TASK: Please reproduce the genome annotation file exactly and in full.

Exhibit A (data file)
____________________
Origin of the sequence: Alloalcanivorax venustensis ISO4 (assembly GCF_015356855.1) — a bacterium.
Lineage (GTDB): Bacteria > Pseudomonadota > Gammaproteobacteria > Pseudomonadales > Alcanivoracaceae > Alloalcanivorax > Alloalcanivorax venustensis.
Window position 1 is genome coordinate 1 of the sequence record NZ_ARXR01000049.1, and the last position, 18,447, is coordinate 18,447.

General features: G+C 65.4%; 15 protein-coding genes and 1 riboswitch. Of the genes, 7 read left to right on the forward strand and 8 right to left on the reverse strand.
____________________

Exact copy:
Origin of the sequence: Alloalcanivorax venustensis ISO4 (assembly GCF_015356855.1) — a bacterium.
Lineage (GTDB): Bacteria > Pseudomonadota > Gammaproteobacteria > Pseudomonadales > Alcanivoracaceae > Alloalcanivorax > Alloalcanivorax venustensis.
Window position 1 is genome coordinate 1 of the sequence record NZ_ARXR01000049.1, and the last position, 18,447, is coordinate 18,447.

General features: G+C 65.4%; 15 protein-coding genes and 1 riboswitch. Of the genes, 7 read left to right on the forward strand and 8 right to left on the reverse strand.